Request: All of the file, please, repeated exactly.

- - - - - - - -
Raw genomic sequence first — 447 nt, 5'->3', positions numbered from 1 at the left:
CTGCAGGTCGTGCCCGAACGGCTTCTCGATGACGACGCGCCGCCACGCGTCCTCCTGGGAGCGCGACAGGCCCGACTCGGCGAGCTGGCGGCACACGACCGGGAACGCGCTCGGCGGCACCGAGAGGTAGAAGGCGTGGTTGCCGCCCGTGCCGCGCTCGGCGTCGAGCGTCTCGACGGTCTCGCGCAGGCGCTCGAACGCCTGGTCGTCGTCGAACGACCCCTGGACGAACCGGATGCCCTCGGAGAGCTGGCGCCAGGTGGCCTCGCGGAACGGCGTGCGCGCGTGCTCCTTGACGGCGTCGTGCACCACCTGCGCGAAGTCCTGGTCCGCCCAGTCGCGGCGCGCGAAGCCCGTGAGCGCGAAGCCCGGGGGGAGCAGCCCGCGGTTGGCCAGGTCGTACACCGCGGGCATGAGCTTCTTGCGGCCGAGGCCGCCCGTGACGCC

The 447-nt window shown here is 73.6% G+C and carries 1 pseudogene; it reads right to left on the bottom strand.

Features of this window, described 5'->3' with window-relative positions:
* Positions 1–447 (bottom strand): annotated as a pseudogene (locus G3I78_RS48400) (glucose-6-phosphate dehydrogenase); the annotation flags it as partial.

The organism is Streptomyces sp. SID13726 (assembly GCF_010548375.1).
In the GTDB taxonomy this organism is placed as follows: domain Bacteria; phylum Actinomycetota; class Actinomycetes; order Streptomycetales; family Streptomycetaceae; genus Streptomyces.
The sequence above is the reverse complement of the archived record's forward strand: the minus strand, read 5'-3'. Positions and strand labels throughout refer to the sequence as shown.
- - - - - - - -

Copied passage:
Raw genomic sequence first — 447 nt, 5'->3', positions numbered from 1 at the left:
CTGCAGGTCGTGCCCGAACGGCTTCTCGATGACGACGCGCCGCCACGCGTCCTCCTGGGAGCGCGACAGGCCCGACTCGGCGAGCTGGCGGCACACGACCGGGAACGCGCTCGGCGGCACCGAGAGGTAGAAGGCGTGGTTGCCGCCCGTGCCGCGCTCGGCGTCGAGCGTCTCGACGGTCTCGCGCAGGCGCTCGAACGCCTGGTCGTCGTCGAACGACCCCTGGACGAACCGGATGCCCTCGGAGAGCTGGCGCCAGGTGGCCTCGCGGAACGGCGTGCGCGCGTGCTCCTTGACGGCGTCGTGCACCACCTGCGCGAAGTCCTGGTCCGCCCAGTCGCGGCGCGCGAAGCCCGTGAGCGCGAAGCCCGGGGGGAGCAGCCCGCGGTTGGCCAGGTCGTACACCGCGGGCATGAGCTTCTTGCGGCCGAGGCCGCCCGTGACGCC

The 447-nt window shown here is 73.6% G+C and carries 1 pseudogene; it reads right to left on the bottom strand.

Features of this window, described 5'->3' with window-relative positions:
* Positions 1–447 (bottom strand): annotated as a pseudogene (locus G3I78_RS48400) (glucose-6-phosphate dehydrogenase); the annotation flags it as partial.

The organism is Streptomyces sp. SID13726 (assembly GCF_010548375.1).
In the GTDB taxonomy this organism is placed as follows: domain Bacteria; phylum Actinomycetota; class Actinomycetes; order Streptomycetales; family Streptomycetaceae; genus Streptomyces.
The sequence above is the reverse complement of the archived record's forward strand: the minus strand, read 5'-3'. Positions and strand labels throughout refer to the sequence as shown.